David S. Rosenthal

Yes, we are -- we've got a couple of wells there that we're in the process of frac-ing and flowing and cleaning up those wells. So it'd really be a little early for me to give you any initial results because we're just now literally, as we sit here, working on those and flowing them and testing them and seeing what we've got. So as we get through the evaluation stage and clean those wells up and see how they perform, we'll be in a better position to perhaps give some color on that. But today, it's just working on the operations.

Operator

We'll take our next question from Ed Westlake with Credit Suisse.

Edward Westlake - Crédit Suisse AG, Research Division

David, a lot of question already answered. But can I just come back to the entitlement issue? So basically, Q3 should -- I mean, obviously, it doesn't affect cash flow, but Q3 should be a sort of a better base if we're trying to get a volumes right going forward? If, say, you kept the oil prices flat?

David S. Rosenthal

Well, there are a number of things that affect the entitlement volumes. One, of course, and not only the price, but the spend as well. In fact, when you look sequentially at that impact that we had the 76 kbd, a fair amount of that was actually due to spending being down and thus, the recoup in volumes going down as well as the tranche change that I mentioned. So in a constant price environment, you wouldn't see as big of an effect, obviously. You'd be more down to spending rates, and of course, tranche changes. But we did see some pretty big movement, particularly quarter-on-quarter, with that $30 increase in oil prices, and then again, sequentially, a more spend-driven -- rate of spend driven, as well as Iraq being cost-current.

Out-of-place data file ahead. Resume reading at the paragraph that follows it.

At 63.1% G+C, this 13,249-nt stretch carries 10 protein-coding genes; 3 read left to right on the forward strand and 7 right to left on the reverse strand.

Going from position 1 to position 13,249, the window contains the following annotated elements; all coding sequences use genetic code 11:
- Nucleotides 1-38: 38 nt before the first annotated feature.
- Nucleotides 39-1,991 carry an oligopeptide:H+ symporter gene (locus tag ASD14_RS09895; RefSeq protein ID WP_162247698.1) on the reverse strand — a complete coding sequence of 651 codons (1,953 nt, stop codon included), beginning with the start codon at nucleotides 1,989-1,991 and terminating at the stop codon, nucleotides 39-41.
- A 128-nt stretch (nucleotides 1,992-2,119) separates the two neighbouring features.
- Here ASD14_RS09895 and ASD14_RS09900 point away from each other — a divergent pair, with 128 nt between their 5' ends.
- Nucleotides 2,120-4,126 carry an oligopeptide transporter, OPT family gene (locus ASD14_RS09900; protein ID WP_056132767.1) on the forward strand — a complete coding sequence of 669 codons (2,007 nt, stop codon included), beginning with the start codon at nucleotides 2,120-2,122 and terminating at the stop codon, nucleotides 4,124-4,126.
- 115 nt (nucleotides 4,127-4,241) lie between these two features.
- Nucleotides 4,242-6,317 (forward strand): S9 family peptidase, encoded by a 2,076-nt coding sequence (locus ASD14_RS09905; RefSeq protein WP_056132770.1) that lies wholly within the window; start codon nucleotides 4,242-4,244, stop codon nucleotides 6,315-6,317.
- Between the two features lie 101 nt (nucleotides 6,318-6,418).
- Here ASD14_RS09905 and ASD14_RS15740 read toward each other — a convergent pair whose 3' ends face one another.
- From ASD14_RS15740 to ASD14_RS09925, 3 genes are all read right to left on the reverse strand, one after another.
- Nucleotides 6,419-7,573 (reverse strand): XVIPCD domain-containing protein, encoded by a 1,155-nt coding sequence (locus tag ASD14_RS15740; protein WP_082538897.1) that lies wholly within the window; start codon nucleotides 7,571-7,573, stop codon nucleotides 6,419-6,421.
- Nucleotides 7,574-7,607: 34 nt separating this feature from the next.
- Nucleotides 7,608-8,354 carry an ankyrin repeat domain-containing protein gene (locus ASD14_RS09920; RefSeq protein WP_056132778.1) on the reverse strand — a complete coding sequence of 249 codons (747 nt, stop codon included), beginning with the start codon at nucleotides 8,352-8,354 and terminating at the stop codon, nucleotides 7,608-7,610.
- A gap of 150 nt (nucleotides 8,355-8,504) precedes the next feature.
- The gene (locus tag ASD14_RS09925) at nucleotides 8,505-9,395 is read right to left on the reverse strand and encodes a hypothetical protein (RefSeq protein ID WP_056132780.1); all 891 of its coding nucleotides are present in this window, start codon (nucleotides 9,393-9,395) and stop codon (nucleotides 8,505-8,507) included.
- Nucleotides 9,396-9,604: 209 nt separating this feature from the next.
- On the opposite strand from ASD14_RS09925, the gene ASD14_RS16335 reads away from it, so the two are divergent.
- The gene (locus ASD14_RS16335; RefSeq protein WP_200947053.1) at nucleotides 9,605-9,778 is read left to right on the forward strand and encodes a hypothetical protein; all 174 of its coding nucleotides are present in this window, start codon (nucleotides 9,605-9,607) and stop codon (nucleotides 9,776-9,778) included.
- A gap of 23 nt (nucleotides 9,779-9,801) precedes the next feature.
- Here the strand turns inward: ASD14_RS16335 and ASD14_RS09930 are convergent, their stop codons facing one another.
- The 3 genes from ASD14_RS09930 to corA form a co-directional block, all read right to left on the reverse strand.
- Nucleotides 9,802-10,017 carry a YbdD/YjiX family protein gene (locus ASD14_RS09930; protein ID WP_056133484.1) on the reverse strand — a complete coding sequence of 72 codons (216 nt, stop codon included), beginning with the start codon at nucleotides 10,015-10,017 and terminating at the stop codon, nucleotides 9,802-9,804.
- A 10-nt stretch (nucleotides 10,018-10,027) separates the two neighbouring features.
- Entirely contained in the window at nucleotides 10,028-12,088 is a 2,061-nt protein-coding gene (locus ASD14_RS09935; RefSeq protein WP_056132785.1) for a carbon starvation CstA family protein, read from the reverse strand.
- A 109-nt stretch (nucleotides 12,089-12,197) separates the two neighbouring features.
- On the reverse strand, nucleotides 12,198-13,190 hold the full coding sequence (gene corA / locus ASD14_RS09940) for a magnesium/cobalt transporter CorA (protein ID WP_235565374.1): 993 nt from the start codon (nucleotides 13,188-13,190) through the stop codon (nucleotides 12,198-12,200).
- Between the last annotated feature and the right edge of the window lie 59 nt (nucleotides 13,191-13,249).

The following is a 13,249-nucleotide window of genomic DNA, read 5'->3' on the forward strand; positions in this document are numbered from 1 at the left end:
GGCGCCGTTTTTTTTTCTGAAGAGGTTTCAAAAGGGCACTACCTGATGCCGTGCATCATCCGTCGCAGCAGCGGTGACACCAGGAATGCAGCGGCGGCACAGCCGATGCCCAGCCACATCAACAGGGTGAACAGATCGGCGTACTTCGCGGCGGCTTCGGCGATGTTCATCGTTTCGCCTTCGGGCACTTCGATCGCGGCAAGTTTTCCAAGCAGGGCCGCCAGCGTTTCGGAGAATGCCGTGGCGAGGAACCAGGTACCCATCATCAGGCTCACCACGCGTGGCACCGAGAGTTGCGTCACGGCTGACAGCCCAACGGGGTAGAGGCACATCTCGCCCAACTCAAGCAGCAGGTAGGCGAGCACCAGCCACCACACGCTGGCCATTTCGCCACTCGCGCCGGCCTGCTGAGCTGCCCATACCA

Edward Westlake - Crédit Suisse AG, Research Division

Okay. And then 2 small questions. But just the asset gains, do you actually have a number for the asset gain in E&P in the quarter? I mean, you mentioned $600 million that are a combination of a couple of things in there.

David S. Rosenthal

Yes. I'd tell you, Ed, I don't have a specific number associated just with the asset divestments to talk about this morning. Again, I'll confirm, though, when you look at both the quarter-over-quarter, as well as the sequential -- the primary factor, again, driving that other earnings impact are the impacts of the divestments. And then there were a number of other things up and down.

Edward Westlake - Crédit Suisse AG, Research Division

Right. And then in R&M, the actual FX impact?

David S. Rosenthal

Sure. The actual impact in the downstream, if you're looking third quarter '11 versus third quarter '10 was right at $300 million negative. And then if you're looking -- in fact, I'll just tell you, if you're looking sequentially, it was also close to $300 million negative. So fairly sizable ForEx effects in the downstream this quarter.

Edward Westlake - Crédit Suisse AG, Research Division

Great. And then obviously, there was a mix effect in terms of volumes with the liquids change, you flagged $170 million of extra tax in chemicals. But the 47% rate was still a little high. I mean, is anything else changing apart from the U.K.?

David S. Rosenthal

There are a couple of other factors I'd mentioned. One, of course, is the mix of profitability in terms of upstream, downstream and U.S., non-U.S. And then you have the kind of that effect where we had the absence, that I mentioned, of a few tax effects in chemicals and in corp and fin from last year and then a few negative impacts this year, and the difference between those 2 also contributes to that 2 percentage point increase.

Operator

And we have a question. It's a follow-up from Mark Gilman with The Benchmark Company.